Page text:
David Brancaccio: The death of CBS newsman Mike Wallace at the age of 93 has industry veterans reflecting on the role of the program for which Wallace was most identified, that Sunday night fixture of the television schedule: "60 Minutes." Wallace and two other big names were among key players in the mix: Frank Stanton, the former head of CBS; and Don Hewitt, the boss of "60."
Columbia University professor Richard Wald is the former head of NBC News. Good morning, Prof. Wald.
Richard Wald: My pleasure.
Brancaccio: So the idea was primetime network time would typically begin at 8 o'clock, but then there was the idea of 'How about on Sunday?' If it's programming that's in the public good, the network could have a chunk of that -- and that's where "60 Minutes" slotted right in.
Wald: That's right. It was Stanton's idea to put news in there, and it was Don Hewitt's idea to put "60 Minutes," as he then conceived it, in there. And it was not successful at the outset. "60 Minutes" took -- I don't remember but two or three years before it became what we know as the dominant news magazine of its time.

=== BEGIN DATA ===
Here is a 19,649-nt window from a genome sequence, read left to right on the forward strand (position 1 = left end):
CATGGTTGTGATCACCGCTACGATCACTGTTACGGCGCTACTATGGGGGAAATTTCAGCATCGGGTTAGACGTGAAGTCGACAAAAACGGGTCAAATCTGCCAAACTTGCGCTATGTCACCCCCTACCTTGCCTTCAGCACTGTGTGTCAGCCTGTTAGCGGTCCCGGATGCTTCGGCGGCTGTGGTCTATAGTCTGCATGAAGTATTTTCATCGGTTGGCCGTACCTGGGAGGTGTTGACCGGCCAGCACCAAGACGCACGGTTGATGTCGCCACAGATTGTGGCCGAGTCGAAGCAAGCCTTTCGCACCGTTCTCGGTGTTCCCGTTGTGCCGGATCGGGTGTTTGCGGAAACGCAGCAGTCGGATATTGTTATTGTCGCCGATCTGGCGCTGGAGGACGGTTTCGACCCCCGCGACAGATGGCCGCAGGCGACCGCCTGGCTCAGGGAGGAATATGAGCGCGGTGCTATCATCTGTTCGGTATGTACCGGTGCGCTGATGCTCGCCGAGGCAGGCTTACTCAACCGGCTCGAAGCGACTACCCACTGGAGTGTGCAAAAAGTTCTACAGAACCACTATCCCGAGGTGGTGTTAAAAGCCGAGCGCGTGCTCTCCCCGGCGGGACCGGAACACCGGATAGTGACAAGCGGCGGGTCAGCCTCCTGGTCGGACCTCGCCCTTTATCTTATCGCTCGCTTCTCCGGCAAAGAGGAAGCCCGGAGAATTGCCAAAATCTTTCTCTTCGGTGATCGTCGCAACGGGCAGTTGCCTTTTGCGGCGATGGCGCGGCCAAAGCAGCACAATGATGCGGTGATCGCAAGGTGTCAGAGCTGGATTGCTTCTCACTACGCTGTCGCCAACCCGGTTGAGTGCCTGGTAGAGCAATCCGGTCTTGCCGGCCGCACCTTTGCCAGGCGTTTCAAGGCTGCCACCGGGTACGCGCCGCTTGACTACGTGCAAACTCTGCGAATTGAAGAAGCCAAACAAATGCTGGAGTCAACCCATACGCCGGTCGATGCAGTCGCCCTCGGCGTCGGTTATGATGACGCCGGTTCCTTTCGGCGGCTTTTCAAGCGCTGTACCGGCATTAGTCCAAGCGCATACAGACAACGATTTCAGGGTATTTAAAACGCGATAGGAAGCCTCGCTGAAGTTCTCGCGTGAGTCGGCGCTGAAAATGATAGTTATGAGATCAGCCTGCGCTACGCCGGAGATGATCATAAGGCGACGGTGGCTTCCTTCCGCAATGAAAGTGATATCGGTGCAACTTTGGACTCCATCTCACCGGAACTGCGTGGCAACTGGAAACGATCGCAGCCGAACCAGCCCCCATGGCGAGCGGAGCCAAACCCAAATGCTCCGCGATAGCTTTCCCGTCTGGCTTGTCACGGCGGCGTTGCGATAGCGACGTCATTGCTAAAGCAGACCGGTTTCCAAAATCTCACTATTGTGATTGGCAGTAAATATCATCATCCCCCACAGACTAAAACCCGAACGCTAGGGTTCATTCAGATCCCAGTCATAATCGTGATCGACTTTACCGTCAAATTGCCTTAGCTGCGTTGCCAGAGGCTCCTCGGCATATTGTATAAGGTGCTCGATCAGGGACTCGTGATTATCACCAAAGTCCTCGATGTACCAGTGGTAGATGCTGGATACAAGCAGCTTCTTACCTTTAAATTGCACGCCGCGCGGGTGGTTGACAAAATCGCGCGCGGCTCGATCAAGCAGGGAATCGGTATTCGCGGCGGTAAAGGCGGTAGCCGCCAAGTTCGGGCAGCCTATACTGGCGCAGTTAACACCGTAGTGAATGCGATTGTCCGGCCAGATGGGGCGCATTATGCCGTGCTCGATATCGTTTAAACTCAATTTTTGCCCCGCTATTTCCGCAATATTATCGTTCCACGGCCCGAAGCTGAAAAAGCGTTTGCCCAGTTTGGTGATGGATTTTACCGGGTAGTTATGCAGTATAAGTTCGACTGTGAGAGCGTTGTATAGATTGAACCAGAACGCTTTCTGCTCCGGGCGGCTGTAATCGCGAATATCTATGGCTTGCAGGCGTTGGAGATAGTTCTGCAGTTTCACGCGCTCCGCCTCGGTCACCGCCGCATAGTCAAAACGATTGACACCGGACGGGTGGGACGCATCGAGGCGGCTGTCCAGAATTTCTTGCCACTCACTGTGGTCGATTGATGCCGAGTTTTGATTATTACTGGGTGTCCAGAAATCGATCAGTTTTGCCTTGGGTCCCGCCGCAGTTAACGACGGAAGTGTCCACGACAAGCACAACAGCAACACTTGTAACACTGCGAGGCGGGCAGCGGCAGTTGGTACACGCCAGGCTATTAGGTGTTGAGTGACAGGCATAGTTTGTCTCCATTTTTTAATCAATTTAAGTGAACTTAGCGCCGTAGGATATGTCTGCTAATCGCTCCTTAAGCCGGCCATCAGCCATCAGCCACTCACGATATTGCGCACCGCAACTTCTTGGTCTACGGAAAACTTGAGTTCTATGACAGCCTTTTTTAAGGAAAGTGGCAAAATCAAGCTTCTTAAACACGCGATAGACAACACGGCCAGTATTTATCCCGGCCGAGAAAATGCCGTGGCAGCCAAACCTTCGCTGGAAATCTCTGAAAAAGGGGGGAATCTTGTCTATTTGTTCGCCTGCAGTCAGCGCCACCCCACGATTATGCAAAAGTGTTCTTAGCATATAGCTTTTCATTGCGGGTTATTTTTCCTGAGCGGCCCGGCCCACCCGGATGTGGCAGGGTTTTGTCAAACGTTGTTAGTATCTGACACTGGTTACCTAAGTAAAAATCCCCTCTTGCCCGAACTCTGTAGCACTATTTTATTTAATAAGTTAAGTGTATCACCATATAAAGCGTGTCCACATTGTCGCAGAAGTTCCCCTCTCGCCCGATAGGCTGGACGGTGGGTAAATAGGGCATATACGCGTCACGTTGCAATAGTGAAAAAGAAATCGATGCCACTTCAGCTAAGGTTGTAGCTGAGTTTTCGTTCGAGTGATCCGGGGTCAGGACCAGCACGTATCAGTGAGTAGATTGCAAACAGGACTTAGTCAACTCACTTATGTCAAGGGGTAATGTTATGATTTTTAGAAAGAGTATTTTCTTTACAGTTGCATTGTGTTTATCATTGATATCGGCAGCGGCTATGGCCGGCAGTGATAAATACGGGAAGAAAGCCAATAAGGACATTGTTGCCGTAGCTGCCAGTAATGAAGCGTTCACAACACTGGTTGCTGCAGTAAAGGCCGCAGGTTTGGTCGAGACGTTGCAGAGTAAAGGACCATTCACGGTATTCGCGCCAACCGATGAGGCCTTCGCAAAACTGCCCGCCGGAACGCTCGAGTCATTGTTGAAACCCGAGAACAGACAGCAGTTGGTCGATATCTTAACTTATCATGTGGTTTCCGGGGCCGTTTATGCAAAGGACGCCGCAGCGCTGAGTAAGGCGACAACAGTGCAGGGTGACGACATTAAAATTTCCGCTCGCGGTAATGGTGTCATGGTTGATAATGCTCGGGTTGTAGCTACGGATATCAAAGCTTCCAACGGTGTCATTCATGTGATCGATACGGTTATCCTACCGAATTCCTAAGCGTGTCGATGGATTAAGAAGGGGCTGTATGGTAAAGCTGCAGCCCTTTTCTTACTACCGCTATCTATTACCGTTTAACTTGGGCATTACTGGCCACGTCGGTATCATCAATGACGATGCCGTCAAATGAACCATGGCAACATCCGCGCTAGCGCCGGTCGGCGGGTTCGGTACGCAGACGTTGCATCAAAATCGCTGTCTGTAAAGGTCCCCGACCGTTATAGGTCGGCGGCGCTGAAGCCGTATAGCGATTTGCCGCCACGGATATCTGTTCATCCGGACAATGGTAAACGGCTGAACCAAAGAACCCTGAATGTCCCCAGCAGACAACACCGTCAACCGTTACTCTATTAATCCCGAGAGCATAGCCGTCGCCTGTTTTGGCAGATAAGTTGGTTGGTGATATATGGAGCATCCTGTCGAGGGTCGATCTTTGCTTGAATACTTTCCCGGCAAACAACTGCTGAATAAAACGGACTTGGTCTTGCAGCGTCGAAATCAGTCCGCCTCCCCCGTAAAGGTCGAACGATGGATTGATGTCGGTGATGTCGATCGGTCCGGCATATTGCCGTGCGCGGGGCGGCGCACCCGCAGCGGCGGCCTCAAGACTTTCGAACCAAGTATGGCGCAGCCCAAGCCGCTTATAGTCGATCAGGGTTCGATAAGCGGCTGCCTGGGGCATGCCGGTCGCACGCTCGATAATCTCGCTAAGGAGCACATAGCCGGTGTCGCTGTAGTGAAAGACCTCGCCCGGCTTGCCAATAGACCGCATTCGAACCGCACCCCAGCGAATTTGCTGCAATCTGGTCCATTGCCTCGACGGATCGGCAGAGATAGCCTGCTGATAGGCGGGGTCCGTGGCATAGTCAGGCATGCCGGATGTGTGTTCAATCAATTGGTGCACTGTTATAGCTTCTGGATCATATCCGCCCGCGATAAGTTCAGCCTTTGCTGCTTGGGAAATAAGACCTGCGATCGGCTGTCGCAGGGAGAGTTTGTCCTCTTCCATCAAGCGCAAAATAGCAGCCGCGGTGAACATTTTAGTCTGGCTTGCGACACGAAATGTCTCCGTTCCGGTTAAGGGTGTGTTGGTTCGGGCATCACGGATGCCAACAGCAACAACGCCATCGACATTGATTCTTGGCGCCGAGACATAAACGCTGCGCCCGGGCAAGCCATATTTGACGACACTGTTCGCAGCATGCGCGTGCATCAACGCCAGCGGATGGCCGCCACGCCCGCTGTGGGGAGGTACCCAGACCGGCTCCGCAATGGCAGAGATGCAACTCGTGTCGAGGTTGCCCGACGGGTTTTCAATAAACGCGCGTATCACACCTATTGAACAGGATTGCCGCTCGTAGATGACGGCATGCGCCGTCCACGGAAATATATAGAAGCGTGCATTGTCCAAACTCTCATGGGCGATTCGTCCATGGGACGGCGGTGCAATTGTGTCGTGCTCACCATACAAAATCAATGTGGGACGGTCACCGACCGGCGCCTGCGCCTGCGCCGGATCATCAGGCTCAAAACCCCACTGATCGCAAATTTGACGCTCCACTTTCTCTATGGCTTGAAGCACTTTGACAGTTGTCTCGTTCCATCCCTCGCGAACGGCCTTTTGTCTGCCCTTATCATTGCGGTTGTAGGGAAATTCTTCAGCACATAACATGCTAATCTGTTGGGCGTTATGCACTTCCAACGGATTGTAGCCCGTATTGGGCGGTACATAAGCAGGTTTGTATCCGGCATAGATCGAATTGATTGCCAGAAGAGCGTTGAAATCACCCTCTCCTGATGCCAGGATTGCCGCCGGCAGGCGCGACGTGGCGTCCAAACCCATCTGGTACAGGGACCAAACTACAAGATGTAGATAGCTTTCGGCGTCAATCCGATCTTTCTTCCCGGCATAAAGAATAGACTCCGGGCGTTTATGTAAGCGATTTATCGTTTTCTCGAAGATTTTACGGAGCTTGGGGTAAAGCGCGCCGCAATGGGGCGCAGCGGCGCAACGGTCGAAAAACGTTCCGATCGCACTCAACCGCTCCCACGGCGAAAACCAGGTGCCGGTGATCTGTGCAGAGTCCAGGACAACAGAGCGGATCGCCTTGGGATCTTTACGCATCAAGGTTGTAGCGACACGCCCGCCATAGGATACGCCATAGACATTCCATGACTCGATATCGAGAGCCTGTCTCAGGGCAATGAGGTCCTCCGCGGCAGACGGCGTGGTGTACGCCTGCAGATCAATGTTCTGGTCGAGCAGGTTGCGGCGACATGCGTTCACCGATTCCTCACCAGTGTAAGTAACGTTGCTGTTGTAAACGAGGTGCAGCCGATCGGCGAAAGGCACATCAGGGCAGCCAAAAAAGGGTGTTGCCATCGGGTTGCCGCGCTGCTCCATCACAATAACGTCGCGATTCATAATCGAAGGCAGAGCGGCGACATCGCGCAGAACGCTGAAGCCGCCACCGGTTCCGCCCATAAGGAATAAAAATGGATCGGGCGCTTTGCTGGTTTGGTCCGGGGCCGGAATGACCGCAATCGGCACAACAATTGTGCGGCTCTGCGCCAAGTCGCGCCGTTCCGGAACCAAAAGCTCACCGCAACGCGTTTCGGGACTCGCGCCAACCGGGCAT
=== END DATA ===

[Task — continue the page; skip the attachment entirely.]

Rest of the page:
Brancaccio: A lesson to anybody who tries to start a new venture or a new program that sometimes it takes a while to gel. Now, how did Mike Wallace play into the success of "60 Minutes"?
Wald: Well, Hewitt was looking for somebody who had a bit of electricity about him. He had started with Harry Reasoner, who was the folksy, homespun guy across the street. But he needed somebody as a pair, and Mike was a blazing personality -- he was tough, he was smart, he riled people -- and it was a perfect combination. It was salt and pepper. And Mike, of course, just stayed forever.
Brancaccio: A good long time -- I mean, he was doing those keynote interviews, like with Roger Clemens, just a couple of years ago.
Wald: Oh yeah. He never lost his edge. He swore to me that he never colored his hair also, but he never turned gray. Or he didn't turn gray until very, very late into his life. He was perpetually young. He was always ready to charge out and go and do something, preferably jump up and down on somebody's leg.
Brancaccio: And he's a man who liked to do his homework, right? By all accounts?
Wald: Oh yeah, yeah. He really did a lot of work, but homework was, in a way, the essential. You had to steep yourself in the event or in the information at hand in order to ask the questions that bring light and truth. And Mike was preeminent in that.
Brancaccio: Well, Dick Wald, thank you very much for this. I really appreciate these insights.
Wald: Thank you.
Brancaccio: Former NBC News president Dick Wald teaches at Columbia's Graduate School of Journalism.
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